Today is a bright day, a glorious day, and I am glad of the autumn sunshine since, lately, the world has felt very dark.
My children are on half-term holiday this week and I am slowing down a bit workwise so that I can spend time with them, help them with homework, and catch up with some much-needed cleaning and mending. I’ve also been playing around with inks and had various ideas for art pieces zipping around my head – well it is Inktober! – but more on that another time. However, today, I want to reflect on something else – another time that felt slow yet quick, hard but easy, intense yet rewarding… the six weeks of the summer holidays.
Sometimes, I feel that documenting the “small” things is unimportant, trivial, but when things get dark, as they are apt to do when we are so overwhelmed by information, then focussing on the “small” things can be of great comfort. Nature, in particular, gives of its healing gifts so freely… and it never ceases to amaze me how getting out into nature, a park, or simply working in the garden – weeding, pruning, digging, all things that are intrinsically “wild” – immediately makes me feel so much better. Calmer, grounded, “more me”.
We have a splendid cooking apple tree in our back garden, and this year, I remembered that the apples are ready for picking earlier rather than later, so me and the children spent quite a lot of time up the tree, and up the ladder, harvesting apples. (Our cat also had fun following after us!) As my husband hadn’t pruned the tree for a few years we had a bumper crop, like buckets and buckets. So we gave away buckets and buckets to passers-by, and in doing so, I was rewarded with the knowledge that others would be cooking and enjoying the apples too. Hating to see good food go to waste, I did my best – I really did! – to use up all the apples we did keep. I made apple cake, apple crumble, apple flapjack, stewed apple and no doubt various other puddings that I’ve already forgotten about. The kids picked blackberries from the local and ever-bountiful bush and so we also had apple and blackberry crumble a few times.
This summer, I’ll also remember as the summer of ice cream. My son decided that he wanted to set up an ice cream shop, so I borrowed an ice cream maker from a friend, Googled recipes, bought ingredients, and then we were good to go. We pretty much made everyone’s favourite – mint choc chip, rum and raisin (somehow my husband and I managed to vanish that one pretty quickly!), banana and blueberry, and raspberry. I’d wanted to make an apple crumble ice cream too (basically, apple puree with cooked crumble topping swirled in) but never got around to doing it. I also wanted to experiment with non-dairy milks: coconut cream, almond milk etc. but ran out of time. But, as I keep telling myself, these ideas will keep, they’re simply on hold.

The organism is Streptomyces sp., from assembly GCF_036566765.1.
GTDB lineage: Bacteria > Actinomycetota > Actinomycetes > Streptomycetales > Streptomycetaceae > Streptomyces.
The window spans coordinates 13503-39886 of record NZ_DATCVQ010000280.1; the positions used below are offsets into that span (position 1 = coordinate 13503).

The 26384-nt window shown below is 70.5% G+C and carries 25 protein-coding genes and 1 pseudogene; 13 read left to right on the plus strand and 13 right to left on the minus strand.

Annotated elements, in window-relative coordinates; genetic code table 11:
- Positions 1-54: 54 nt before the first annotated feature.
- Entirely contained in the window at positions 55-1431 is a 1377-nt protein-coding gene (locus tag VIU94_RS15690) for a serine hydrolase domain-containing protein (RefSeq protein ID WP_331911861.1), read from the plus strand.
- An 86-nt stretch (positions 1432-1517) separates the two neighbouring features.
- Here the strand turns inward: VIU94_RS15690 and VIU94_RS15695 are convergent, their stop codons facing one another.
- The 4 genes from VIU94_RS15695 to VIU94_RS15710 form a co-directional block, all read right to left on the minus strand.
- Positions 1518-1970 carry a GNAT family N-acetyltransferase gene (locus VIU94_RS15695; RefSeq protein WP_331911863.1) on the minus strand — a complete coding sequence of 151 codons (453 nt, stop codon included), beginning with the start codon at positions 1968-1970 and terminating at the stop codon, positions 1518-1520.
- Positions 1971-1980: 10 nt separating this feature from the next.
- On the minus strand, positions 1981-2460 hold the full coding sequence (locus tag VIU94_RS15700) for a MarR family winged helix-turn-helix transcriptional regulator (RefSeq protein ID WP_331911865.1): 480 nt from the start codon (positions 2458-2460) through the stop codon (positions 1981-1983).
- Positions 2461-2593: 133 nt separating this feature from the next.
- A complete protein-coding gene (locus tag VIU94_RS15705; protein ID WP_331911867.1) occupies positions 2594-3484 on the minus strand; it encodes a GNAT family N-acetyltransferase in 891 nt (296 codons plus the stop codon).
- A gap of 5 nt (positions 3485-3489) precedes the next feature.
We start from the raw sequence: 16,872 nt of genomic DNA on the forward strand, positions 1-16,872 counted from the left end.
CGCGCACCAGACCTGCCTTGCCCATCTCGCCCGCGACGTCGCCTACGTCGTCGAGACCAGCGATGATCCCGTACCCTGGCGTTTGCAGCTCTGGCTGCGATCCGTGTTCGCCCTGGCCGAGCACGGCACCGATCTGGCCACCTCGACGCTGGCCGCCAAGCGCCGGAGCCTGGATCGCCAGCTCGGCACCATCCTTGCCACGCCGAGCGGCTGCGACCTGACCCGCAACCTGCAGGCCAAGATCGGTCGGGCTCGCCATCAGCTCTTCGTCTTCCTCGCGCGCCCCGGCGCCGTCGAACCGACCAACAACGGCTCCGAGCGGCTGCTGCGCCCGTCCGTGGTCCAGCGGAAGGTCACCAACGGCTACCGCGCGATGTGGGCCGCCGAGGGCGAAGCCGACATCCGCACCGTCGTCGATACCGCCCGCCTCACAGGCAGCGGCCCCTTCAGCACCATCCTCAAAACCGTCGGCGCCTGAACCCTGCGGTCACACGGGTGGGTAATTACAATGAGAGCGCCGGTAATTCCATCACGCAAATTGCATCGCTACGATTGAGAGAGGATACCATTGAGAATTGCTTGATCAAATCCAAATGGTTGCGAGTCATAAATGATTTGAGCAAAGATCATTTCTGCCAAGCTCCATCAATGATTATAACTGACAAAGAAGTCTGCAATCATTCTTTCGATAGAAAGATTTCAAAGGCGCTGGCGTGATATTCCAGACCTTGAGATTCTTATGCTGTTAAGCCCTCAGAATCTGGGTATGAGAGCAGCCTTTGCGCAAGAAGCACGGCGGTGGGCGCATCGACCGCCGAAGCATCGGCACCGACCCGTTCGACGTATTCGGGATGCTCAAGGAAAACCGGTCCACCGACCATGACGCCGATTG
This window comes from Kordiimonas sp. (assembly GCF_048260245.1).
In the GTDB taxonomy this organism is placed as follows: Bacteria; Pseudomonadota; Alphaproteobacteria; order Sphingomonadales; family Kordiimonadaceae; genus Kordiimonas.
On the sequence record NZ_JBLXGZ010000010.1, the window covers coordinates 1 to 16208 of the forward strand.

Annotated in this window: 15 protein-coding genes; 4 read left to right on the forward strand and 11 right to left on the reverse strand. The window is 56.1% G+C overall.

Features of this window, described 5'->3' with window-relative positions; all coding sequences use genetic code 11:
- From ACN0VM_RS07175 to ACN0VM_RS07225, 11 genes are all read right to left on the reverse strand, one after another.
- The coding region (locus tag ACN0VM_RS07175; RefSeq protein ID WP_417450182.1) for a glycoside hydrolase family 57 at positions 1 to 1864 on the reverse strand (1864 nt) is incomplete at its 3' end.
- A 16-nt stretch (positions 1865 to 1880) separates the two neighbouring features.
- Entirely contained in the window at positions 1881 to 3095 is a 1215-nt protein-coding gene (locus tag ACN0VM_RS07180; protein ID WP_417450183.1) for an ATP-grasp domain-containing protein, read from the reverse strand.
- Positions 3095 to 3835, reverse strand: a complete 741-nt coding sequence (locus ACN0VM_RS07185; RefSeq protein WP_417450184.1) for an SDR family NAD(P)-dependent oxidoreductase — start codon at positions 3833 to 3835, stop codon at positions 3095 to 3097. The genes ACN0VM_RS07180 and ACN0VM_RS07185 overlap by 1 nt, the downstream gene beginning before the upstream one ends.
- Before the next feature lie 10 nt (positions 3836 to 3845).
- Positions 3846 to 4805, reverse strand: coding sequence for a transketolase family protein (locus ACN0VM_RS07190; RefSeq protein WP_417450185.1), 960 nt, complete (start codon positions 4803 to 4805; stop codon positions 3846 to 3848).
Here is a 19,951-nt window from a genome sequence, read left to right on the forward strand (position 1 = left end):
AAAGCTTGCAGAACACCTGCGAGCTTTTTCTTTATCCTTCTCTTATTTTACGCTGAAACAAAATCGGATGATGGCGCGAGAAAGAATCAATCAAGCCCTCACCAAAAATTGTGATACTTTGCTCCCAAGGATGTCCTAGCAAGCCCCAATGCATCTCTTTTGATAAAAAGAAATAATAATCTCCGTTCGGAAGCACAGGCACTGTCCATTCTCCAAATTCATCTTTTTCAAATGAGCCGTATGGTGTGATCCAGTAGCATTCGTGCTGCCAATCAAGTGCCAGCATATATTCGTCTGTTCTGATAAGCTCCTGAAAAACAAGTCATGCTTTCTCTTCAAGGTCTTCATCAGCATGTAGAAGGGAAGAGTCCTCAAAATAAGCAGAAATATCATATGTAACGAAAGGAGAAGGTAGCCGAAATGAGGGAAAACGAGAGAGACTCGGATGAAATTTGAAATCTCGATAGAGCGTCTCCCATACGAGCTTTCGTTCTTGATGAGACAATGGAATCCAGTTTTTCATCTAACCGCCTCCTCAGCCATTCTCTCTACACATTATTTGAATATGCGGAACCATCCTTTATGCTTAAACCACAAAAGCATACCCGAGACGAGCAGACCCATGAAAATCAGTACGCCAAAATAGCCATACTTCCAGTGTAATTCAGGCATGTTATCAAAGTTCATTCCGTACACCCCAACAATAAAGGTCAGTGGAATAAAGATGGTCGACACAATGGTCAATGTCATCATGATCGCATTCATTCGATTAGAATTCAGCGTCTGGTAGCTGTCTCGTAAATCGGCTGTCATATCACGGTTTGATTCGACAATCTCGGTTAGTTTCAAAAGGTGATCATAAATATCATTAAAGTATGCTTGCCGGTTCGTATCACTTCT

The summer holidays were also when I did “Mummy School” i.e. a bit of reading, writing, maths and art most weekdays so that the kids weren’t too out of the loop for when they were back at school. They (mostly) enjoyed this, particularly the making-of-the-timetable bit, although I know they would’ve happily foregone it for the lure of the screen…
Creativity-wise, I read and wrote a bit, but as I had a real longing to work with ink, I picked up my dip pen and started copying pictures… anything, really, that I liked the look of. And as the Scooby Snacks card game was another firm favourite this summer holiday, I ended up doing some copies of the baddies from the pack of the cards. (By the way, I was sorely disappointed by the lack of obviously female baddies in the card pack – which I often mentioned to my husband and children. So they challenged me to come up with my own female baddie to add to the deck. Watch this space…!)
I’ll admit that towards the end of the holiday I felt like I was wading through treacle as lots of things (workwise and writing-wise) were being put off until the eventual “back to school” and the quiet and time it affords me. But, overall, I felt that we were productive in our relaxation and work. And as our county may be changing the times of our holidays next school year (not to mention the fact that this year is my big girl’s last year at primary school) the summer holidays felt particularly special.
And so now to autumn, the end of the hanging baskets (compost and flowers all a gift from my kind and green-fingered father-in-law), and the last of the tomato crop.